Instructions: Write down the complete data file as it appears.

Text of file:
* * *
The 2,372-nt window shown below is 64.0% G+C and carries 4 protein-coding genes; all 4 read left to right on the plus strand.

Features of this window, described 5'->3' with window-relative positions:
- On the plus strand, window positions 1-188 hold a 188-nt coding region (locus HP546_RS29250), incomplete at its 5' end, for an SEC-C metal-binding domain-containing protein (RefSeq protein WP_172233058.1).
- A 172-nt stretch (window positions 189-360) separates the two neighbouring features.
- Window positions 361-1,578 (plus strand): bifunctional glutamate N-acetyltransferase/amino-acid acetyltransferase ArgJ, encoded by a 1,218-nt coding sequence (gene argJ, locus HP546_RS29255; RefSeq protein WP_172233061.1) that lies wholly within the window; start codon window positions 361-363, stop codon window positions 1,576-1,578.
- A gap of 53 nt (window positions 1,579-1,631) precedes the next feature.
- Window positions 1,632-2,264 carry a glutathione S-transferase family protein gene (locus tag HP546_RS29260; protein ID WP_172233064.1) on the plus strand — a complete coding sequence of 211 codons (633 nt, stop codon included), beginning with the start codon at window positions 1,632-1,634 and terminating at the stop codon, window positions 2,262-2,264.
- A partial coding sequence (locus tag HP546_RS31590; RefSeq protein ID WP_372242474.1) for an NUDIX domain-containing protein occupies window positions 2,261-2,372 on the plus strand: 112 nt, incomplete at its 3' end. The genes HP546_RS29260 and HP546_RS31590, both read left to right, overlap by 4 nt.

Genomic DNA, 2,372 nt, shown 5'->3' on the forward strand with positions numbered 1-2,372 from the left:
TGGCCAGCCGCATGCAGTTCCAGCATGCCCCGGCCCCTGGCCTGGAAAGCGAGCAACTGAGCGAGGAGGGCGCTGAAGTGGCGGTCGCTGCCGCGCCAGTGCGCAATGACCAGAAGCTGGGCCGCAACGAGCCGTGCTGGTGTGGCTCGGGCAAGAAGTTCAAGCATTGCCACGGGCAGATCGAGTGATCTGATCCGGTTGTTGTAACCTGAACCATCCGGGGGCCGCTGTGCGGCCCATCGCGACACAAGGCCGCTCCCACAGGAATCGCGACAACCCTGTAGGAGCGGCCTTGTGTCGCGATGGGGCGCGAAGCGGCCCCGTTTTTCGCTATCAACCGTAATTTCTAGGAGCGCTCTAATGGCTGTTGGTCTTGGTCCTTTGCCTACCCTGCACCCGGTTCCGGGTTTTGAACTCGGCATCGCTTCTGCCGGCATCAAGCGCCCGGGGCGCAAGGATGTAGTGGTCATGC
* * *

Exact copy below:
The 2,372-nt window shown below is 64.0% G+C and carries 4 protein-coding genes; all 4 read left to right on the plus strand.

Features of this window, described 5'->3' with window-relative positions:
- On the plus strand, window positions 1-188 hold a 188-nt coding region (locus HP546_RS29250), incomplete at its 5' end, for an SEC-C metal-binding domain-containing protein (RefSeq protein WP_172233058.1).
- A 172-nt stretch (window positions 189-360) separates the two neighbouring features.
- Window positions 361-1,578 (plus strand): bifunctional glutamate N-acetyltransferase/amino-acid acetyltransferase ArgJ, encoded by a 1,218-nt coding sequence (gene argJ, locus HP546_RS29255; RefSeq protein WP_172233061.1) that lies wholly within the window; start codon window positions 361-363, stop codon window positions 1,576-1,578.
- A gap of 53 nt (window positions 1,579-1,631) precedes the next feature.
- Window positions 1,632-2,264 carry a glutathione S-transferase family protein gene (locus tag HP546_RS29260; protein ID WP_172233064.1) on the plus strand — a complete coding sequence of 211 codons (633 nt, stop codon included), beginning with the start codon at window positions 1,632-1,634 and terminating at the stop codon, window positions 2,262-2,264.
- A partial coding sequence (locus tag HP546_RS31590; RefSeq protein ID WP_372242474.1) for an NUDIX domain-containing protein occupies window positions 2,261-2,372 on the plus strand: 112 nt, incomplete at its 3' end. The genes HP546_RS29260 and HP546_RS31590, both read left to right, overlap by 4 nt.

Genomic DNA, 2,372 nt, shown 5'->3' on the forward strand with positions numbered 1-2,372 from the left:
TGGCCAGCCGCATGCAGTTCCAGCATGCCCCGGCCCCTGGCCTGGAAAGCGAGCAACTGAGCGAGGAGGGCGCTGAAGTGGCGGTCGCTGCCGCGCCAGTGCGCAATGACCAGAAGCTGGGCCGCAACGAGCCGTGCTGGTGTGGCTCGGGCAAGAAGTTCAAGCATTGCCACGGGCAGATCGAGTGATCTGATCCGGTTGTTGTAACCTGAACCATCCGGGGGCCGCTGTGCGGCCCATCGCGACACAAGGCCGCTCCCACAGGAATCGCGACAACCCTGTAGGAGCGGCCTTGTGTCGCGATGGGGCGCGAAGCGGCCCCGTTTTTCGCTATCAACCGTAATTTCTAGGAGCGCTCTAATGGCTGTTGGTCTTGGTCCTTTGCCTACCCTGCACCCGGTTCCGGGTTTTGAACTCGGCATCGCTTCTGCCGGCATCAAGCGCCCGGGGCGCAAGGATGTAGTGGTCATGC